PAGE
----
Yet another D&D 4e blog


Subscribe to RSS by mail

Sign up via email if you do not want to miss any new content.

Enter your email address below:

Delivered by FeedBurner

Subscribe to RSS feed with your favourite RSS reader.


How do you deal with the situation, when tonight is your gaming session, but some of the players cannot come?

Usually, with a fully staffed group this is no problem, just reduce the difficulty of the encounters a bit, and you’re almost done. But if you only have two or three players, it isn’t that easy.

Canceling the session or playing a different game that night is one option.

But there is more you can do.

The focus of D&D is clearly on fighting. Of course, you can put as much role-playing and storytelling in it as you want, but the rules focus on fights. So if you usually don’t do much role-playing or storytelling, you could try this on a day, where someone’s missing. This way, you avoid unbalanced fights.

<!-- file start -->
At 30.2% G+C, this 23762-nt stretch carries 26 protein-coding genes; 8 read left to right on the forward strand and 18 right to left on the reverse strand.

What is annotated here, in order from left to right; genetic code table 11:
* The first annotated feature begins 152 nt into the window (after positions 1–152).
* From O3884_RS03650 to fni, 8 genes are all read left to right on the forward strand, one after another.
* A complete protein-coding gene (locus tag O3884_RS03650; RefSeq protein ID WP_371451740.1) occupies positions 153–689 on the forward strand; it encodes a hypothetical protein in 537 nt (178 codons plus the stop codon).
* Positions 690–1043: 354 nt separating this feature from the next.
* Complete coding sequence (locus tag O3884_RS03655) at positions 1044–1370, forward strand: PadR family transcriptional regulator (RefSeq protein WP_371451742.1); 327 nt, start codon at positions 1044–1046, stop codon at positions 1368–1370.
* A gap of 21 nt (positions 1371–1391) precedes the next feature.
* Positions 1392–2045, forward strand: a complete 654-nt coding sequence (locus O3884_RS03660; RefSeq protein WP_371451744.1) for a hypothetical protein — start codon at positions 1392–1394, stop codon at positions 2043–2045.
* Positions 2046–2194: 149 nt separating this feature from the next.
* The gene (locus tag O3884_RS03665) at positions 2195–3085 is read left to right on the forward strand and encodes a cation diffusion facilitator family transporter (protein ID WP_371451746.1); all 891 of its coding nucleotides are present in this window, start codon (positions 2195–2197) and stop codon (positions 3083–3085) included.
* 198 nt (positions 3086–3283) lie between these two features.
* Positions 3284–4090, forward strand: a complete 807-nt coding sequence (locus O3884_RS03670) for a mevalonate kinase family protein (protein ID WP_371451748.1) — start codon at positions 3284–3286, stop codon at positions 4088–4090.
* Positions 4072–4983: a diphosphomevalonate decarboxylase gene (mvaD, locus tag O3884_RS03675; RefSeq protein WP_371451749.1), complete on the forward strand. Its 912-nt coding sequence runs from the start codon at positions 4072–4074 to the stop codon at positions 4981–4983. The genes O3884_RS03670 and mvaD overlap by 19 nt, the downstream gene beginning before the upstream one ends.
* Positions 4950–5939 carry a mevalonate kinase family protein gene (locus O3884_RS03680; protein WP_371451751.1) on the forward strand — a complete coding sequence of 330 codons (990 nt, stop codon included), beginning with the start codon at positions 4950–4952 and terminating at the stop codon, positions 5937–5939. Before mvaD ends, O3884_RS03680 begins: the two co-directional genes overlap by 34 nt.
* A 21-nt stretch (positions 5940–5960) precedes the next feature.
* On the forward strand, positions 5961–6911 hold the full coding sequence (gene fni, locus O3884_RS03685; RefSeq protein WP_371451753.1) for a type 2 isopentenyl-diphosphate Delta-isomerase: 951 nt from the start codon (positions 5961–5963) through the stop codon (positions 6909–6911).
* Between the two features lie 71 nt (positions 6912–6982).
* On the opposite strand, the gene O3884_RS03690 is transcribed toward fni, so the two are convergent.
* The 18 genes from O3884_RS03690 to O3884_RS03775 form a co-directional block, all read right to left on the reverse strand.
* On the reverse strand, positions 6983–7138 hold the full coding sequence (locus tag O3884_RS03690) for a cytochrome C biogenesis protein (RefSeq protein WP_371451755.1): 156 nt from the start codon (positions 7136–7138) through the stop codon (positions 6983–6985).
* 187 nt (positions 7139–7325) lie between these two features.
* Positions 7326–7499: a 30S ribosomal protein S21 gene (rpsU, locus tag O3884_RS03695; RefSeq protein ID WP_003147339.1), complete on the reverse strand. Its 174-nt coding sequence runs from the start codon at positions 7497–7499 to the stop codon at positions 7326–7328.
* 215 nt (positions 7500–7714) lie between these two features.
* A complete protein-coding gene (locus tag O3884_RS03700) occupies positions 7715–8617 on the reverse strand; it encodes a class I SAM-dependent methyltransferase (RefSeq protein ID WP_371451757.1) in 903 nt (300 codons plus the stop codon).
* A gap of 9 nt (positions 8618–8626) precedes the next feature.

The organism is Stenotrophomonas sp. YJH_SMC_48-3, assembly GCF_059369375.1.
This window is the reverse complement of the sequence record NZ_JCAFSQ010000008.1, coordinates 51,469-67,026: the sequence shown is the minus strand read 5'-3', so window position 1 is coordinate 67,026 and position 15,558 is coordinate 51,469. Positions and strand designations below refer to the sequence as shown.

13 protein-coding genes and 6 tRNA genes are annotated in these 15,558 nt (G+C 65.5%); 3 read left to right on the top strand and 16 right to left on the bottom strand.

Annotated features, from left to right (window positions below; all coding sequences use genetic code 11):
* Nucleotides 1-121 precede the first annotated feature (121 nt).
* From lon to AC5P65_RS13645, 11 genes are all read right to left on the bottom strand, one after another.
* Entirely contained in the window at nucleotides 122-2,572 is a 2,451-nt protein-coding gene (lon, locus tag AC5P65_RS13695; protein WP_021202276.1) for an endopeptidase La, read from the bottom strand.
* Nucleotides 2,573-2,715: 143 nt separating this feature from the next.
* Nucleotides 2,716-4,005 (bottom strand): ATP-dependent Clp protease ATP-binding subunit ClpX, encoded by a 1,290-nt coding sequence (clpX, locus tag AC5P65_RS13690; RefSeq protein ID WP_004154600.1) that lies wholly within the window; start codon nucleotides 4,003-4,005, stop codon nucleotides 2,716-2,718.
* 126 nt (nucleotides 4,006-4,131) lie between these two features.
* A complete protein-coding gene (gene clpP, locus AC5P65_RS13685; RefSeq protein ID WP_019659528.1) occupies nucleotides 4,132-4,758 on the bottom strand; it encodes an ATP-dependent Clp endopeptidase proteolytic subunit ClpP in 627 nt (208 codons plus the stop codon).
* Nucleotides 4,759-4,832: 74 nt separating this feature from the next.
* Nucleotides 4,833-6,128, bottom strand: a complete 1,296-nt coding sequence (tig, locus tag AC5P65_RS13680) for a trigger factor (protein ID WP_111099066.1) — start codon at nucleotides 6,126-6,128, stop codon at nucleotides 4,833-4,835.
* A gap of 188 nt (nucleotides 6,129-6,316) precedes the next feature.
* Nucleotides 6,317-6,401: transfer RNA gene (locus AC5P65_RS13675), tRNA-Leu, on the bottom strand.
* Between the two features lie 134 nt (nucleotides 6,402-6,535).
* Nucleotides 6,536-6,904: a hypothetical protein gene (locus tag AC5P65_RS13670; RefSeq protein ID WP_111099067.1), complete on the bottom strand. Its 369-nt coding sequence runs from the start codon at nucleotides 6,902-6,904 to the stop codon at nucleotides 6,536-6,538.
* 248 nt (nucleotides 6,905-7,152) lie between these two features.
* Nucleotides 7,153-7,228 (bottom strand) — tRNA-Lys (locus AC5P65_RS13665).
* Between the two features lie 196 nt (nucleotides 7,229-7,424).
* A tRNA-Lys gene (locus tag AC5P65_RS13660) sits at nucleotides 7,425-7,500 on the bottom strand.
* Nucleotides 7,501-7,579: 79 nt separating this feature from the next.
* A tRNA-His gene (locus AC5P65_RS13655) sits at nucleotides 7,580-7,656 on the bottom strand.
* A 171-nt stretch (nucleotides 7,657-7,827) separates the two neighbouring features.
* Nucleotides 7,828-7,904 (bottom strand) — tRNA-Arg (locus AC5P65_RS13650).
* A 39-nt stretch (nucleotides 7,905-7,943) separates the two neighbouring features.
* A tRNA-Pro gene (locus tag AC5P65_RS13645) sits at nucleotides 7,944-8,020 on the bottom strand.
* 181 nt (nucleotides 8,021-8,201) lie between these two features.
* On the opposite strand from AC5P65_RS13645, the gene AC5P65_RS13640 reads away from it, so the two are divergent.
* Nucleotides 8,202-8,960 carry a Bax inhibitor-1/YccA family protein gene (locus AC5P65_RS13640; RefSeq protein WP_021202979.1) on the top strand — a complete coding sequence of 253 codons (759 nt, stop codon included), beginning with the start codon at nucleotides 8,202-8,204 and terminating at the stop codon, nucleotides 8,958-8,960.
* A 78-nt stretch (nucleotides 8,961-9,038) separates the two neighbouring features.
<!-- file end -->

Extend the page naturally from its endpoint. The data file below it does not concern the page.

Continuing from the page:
You could, for example, plan the next steps of your party in character.

Or you could just describe what happens the next days or weeks cooperatively.

If you do want to fight, your characters might find a place to exercise their powers, with some, say, sparring partners. Maybe you are in a city, where the Mages Guild or the Fighters Guild offer such training. This way, you can play through some fights, while you can always stop them, when they turn out to be unbalanced, without feeling too bad about it.

What do you usually do in such situations?

Picture by Samuel Byford under a Creative Commons license.

Creative Commons License
This work, unless otherwise expressly stated, is licensed under a Creative Commons Attribution-NonCommercial-ShareAlike 3.0 Unported License.

Previous Topic
Next Topic

Leave a Reply